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In 2002, the internet was set abuzz by news that the Beatles had approached J.R.R. Tolkien about doing a film version of Lord of the Rings starring the Fab Four

Once upon a time, the Fab Four—having slain the pop charts—decided to set their sights on the Dark Lord Sauron by making a Lord of the Rings feature, starring themselves. One man dared stand in their way: J.R.R. Tolkien.

According to Peter Jackson, who knows a little something about making Lord of the Rings movies, John Lennon was the Beatle most keen on LOTR back in the ’60s—and he wanted to play Gollum, while Paul McCartney would play Frodo, Ringo Starr would take on Sam and George Harrison would beard it up for Gandalf. And he approached a pre-2001 Stanley Kubrick to direct.

McCartney told Jackson about the failed scheme when the two bumped into each other at the Academy Awards: “It was something John was driving and J.R.R. Tolkien still had the film rights at that stage but he didn’t like the idea of the Beatles doing it. So he killed it,” Jackson told the Wellington Evening Post in 2002.

“There probably would’ve been some good songs coming off the album,” said Jackson.

That Tolkien didn’t care for the Beatles will come as no surprise to fans of either one, but Tolkien’s letters give us a hint that his opposition to the Beatles may have had a more personal dimension.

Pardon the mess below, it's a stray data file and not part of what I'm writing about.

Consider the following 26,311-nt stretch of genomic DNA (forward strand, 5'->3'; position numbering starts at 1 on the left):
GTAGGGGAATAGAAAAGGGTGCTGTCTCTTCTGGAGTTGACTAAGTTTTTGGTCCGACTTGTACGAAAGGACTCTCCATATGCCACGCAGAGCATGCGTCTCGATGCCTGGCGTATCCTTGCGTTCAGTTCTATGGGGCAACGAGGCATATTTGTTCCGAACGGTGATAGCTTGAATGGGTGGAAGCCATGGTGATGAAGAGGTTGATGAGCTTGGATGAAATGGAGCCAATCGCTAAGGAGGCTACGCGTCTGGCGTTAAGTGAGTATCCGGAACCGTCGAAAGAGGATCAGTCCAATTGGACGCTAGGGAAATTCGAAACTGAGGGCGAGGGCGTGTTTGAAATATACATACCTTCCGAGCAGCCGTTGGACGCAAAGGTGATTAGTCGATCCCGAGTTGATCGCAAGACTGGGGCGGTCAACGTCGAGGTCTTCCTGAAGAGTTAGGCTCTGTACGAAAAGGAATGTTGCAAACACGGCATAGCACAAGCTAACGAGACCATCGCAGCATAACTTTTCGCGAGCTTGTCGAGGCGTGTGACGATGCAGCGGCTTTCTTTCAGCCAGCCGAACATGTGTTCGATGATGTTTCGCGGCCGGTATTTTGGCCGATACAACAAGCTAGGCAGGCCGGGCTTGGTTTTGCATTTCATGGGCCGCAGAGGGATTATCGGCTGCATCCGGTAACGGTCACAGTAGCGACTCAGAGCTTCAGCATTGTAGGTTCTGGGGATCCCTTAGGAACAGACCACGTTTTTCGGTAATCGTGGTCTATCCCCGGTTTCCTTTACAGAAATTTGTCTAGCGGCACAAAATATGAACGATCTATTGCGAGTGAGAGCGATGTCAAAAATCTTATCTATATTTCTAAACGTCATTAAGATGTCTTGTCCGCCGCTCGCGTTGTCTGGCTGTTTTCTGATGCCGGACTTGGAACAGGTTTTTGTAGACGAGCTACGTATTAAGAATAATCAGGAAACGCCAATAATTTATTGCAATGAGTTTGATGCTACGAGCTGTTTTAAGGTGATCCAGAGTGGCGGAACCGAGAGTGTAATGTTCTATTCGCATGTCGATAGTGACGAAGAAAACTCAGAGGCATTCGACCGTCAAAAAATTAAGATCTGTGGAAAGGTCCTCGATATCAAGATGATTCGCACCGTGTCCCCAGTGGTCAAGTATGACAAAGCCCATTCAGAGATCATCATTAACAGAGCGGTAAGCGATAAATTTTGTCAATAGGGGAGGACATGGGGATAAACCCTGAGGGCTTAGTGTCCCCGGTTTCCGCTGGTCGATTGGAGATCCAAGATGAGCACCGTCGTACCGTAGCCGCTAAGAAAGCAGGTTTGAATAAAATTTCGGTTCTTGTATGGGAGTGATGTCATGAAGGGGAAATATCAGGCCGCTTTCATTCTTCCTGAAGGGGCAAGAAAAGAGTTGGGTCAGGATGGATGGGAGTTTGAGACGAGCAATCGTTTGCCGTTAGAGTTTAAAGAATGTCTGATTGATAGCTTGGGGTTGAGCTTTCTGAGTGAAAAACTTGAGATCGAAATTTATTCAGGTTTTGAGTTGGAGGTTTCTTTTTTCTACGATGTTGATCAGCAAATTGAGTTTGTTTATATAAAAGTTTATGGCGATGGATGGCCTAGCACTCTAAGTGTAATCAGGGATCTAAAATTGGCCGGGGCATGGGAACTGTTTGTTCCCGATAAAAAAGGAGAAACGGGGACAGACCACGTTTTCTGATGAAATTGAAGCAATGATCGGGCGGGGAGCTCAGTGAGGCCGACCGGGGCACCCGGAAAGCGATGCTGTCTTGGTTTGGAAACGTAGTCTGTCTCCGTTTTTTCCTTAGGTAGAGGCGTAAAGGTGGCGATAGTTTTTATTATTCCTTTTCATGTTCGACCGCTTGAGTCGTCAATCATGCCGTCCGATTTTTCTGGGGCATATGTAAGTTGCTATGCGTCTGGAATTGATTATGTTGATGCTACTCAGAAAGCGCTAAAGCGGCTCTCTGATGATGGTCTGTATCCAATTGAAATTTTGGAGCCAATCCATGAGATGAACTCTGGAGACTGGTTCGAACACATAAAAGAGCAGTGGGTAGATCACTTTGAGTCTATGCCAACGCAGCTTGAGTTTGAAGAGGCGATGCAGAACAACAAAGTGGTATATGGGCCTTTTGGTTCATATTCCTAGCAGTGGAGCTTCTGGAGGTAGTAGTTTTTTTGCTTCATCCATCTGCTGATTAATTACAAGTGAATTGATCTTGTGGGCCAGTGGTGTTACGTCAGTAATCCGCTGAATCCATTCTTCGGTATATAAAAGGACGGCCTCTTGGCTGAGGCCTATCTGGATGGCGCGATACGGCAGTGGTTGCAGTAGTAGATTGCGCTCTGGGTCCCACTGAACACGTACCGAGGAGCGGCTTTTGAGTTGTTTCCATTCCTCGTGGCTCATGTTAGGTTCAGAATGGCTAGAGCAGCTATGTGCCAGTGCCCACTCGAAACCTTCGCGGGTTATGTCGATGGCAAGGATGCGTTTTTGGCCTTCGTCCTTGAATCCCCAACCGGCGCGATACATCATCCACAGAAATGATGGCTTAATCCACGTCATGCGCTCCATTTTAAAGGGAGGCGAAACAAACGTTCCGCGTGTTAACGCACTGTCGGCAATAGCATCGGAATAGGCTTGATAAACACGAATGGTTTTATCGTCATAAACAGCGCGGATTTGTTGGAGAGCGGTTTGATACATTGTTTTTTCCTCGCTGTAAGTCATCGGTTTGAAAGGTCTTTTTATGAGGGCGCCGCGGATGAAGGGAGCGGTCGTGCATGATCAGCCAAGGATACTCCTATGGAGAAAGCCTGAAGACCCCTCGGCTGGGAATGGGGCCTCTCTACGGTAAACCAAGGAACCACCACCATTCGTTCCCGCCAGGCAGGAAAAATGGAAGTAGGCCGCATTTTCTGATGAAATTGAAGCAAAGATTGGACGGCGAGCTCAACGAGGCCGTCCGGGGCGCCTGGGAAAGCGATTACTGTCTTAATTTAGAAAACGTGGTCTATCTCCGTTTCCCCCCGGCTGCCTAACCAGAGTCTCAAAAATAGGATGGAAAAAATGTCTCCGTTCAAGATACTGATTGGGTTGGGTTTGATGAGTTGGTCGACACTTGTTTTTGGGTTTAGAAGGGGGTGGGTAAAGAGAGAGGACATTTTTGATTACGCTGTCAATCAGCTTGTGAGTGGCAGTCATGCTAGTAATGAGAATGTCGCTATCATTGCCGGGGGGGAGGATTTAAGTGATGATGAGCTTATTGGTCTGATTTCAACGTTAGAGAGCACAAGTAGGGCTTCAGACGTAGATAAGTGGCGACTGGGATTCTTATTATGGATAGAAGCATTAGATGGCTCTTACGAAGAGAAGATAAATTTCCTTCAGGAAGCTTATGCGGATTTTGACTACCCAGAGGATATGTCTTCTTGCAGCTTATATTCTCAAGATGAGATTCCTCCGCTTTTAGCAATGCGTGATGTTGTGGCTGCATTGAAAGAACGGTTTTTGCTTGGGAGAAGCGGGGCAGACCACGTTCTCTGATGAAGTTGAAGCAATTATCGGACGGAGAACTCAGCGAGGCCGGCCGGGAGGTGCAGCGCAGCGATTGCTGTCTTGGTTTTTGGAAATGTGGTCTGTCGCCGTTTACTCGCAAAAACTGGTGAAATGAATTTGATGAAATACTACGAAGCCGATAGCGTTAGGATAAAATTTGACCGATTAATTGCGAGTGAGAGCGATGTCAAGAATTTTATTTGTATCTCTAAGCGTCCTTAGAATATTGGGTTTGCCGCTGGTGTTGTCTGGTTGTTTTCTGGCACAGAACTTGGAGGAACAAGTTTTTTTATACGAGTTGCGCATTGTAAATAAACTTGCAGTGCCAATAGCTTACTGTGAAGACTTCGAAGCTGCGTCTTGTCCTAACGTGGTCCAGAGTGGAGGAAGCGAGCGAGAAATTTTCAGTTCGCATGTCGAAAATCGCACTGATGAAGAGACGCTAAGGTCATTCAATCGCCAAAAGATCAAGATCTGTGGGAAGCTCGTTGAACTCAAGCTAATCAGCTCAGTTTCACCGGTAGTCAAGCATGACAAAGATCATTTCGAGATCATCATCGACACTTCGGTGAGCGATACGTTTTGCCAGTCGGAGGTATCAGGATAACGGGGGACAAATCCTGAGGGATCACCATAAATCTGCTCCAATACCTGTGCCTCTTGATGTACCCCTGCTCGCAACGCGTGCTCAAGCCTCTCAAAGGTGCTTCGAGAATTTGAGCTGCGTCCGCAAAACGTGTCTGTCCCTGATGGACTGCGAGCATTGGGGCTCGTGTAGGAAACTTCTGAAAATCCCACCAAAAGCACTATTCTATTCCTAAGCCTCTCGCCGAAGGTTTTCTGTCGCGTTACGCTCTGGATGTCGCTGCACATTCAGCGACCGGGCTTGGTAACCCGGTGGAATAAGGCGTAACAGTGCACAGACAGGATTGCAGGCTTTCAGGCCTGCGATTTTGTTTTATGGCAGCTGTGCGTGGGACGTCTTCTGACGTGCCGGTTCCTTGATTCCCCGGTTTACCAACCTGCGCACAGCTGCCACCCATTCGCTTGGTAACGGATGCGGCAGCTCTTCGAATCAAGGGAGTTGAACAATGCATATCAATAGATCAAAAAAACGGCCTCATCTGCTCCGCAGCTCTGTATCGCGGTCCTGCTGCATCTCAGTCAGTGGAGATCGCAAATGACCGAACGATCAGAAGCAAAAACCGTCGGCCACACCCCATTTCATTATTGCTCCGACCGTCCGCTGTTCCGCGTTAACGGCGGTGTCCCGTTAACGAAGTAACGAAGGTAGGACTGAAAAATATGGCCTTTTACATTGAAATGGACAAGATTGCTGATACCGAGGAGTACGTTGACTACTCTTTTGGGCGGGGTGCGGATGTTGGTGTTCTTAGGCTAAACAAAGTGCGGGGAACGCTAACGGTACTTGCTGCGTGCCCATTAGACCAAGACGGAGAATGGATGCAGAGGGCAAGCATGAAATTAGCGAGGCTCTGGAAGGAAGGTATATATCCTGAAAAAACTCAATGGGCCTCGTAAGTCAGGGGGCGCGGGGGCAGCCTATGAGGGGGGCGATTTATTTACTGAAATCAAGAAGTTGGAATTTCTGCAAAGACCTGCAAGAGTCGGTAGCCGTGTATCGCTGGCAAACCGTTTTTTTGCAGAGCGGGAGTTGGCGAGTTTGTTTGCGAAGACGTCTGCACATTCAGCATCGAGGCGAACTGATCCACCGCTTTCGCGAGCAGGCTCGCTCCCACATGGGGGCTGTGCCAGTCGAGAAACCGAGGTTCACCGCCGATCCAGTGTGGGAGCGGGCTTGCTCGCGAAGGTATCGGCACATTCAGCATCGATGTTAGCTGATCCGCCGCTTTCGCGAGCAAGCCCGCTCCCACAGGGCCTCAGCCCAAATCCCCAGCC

In 1953, Tolkien purchased a house on Oxford’s Sandfield Road, a cul-de-sac at the time of his move that later was opened to through traffic. In a 1964 letter to Christopher Bretherton, Tolkien complained about “radio, tele, dogs, scooters, buzzbikes, and cars of all sizes but the smallest” making noise “from early morn to about 2 a.m.”

“In addition,” Tolkien wrote, “in a house three doors away dwells a member of a group of young men who are evidently aiming to turn themselves into a Beatle Group. On days when it falls to his turn to have a practice session the noise is indescribable.”

Tolkien’s complaints about the “Beatle Group” are particularly striking given that he had purchased the Sandfield Road property to provide a quiet place for his ailing wife Edith. Tolkien wrote in a 1953 letter to his publisher that the move to Sandfield Road was prompted by “a doctor’s ultimatum” to find a house on “high dry soil and in the quiet.”

Tolkien’s annoyance at Sandfield Road’s first garage band is understandable. Yet if its practice sessions helped us avert the disaster that would have been a Beatles Lord of the Rings, we owe its anonymous members no small amount of thanks.

Matthew Schmitz is deputy editor of First Things.

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